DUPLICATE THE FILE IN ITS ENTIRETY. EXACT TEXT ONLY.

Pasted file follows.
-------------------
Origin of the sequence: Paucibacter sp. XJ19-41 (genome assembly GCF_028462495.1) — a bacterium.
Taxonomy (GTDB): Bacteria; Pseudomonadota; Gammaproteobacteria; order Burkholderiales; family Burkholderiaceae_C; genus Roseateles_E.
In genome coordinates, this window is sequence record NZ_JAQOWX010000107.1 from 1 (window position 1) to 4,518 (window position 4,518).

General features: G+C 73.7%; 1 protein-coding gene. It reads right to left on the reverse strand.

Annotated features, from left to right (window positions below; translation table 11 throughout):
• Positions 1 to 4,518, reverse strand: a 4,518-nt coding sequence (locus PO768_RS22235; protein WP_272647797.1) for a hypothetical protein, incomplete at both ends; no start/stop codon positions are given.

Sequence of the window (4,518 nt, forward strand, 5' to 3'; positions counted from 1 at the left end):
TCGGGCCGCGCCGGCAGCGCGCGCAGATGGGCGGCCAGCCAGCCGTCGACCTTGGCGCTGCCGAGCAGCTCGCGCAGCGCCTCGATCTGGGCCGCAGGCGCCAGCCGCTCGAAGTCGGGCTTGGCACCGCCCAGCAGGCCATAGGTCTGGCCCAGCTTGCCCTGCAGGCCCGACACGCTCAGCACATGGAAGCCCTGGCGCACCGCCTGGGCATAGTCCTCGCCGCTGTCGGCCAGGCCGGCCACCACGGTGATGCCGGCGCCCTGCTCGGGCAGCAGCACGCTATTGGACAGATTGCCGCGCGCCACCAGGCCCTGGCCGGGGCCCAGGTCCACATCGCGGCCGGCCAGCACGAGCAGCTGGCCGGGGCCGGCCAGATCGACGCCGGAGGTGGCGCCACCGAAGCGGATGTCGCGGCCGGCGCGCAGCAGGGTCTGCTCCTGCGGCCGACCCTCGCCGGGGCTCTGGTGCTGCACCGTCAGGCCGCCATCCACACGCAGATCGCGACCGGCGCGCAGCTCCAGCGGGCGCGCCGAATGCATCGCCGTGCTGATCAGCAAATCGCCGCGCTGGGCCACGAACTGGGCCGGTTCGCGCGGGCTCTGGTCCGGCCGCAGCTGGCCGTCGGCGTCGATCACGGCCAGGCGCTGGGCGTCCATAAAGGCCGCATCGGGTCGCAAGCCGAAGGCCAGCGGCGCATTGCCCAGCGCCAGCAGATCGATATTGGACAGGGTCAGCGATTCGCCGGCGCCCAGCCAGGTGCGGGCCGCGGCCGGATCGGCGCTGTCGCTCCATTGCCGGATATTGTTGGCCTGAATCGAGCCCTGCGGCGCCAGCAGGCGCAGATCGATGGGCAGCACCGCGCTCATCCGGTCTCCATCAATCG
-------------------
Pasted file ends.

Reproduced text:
Origin of the sequence: Paucibacter sp. XJ19-41 (genome assembly GCF_028462495.1) — a bacterium.
Taxonomy (GTDB): Bacteria; Pseudomonadota; Gammaproteobacteria; order Burkholderiales; family Burkholderiaceae_C; genus Roseateles_E.
In genome coordinates, this window is sequence record NZ_JAQOWX010000107.1 from 1 (window position 1) to 4,518 (window position 4,518).

General features: G+C 73.7%; 1 protein-coding gene. It reads right to left on the reverse strand.

Annotated features, from left to right (window positions below; translation table 11 throughout):
• Positions 1 to 4,518, reverse strand: a 4,518-nt coding sequence (locus PO768_RS22235; protein WP_272647797.1) for a hypothetical protein, incomplete at both ends; no start/stop codon positions are given.

Sequence of the window (4,518 nt, forward strand, 5' to 3'; positions counted from 1 at the left end):
TCGGGCCGCGCCGGCAGCGCGCGCAGATGGGCGGCCAGCCAGCCGTCGACCTTGGCGCTGCCGAGCAGCTCGCGCAGCGCCTCGATCTGGGCCGCAGGCGCCAGCCGCTCGAAGTCGGGCTTGGCACCGCCCAGCAGGCCATAGGTCTGGCCCAGCTTGCCCTGCAGGCCCGACACGCTCAGCACATGGAAGCCCTGGCGCACCGCCTGGGCATAGTCCTCGCCGCTGTCGGCCAGGCCGGCCACCACGGTGATGCCGGCGCCCTGCTCGGGCAGCAGCACGCTATTGGACAGATTGCCGCGCGCCACCAGGCCCTGGCCGGGGCCCAGGTCCACATCGCGGCCGGCCAGCACGAGCAGCTGGCCGGGGCCGGCCAGATCGACGCCGGAGGTGGCGCCACCGAAGCGGATGTCGCGGCCGGCGCGCAGCAGGGTCTGCTCCTGCGGCCGACCCTCGCCGGGGCTCTGGTGCTGCACCGTCAGGCCGCCATCCACACGCAGATCGCGACCGGCGCGCAGCTCCAGCGGGCGCGCCGAATGCATCGCCGTGCTGATCAGCAAATCGCCGCGCTGGGCCACGAACTGGGCCGGTTCGCGCGGGCTCTGGTCCGGCCGCAGCTGGCCGTCGGCGTCGATCACGGCCAGGCGCTGGGCGTCCATAAAGGCCGCATCGGGTCGCAAGCCGAAGGCCAGCGGCGCATTGCCCAGCGCCAGCAGATCGATATTGGACAGGGTCAGCGATTCGCCGGCGCCCAGCCAGGTGCGGGCCGCGGCCGGATCGGCGCTGTCGCTCCATTGCCGGATATTGTTGGCCTGAATCGAGCCCTGCGGCGCCAGCAGGCGCAGATCGATGGGCAGCACCGCGCTCATCCGGTCTCCATCAATCG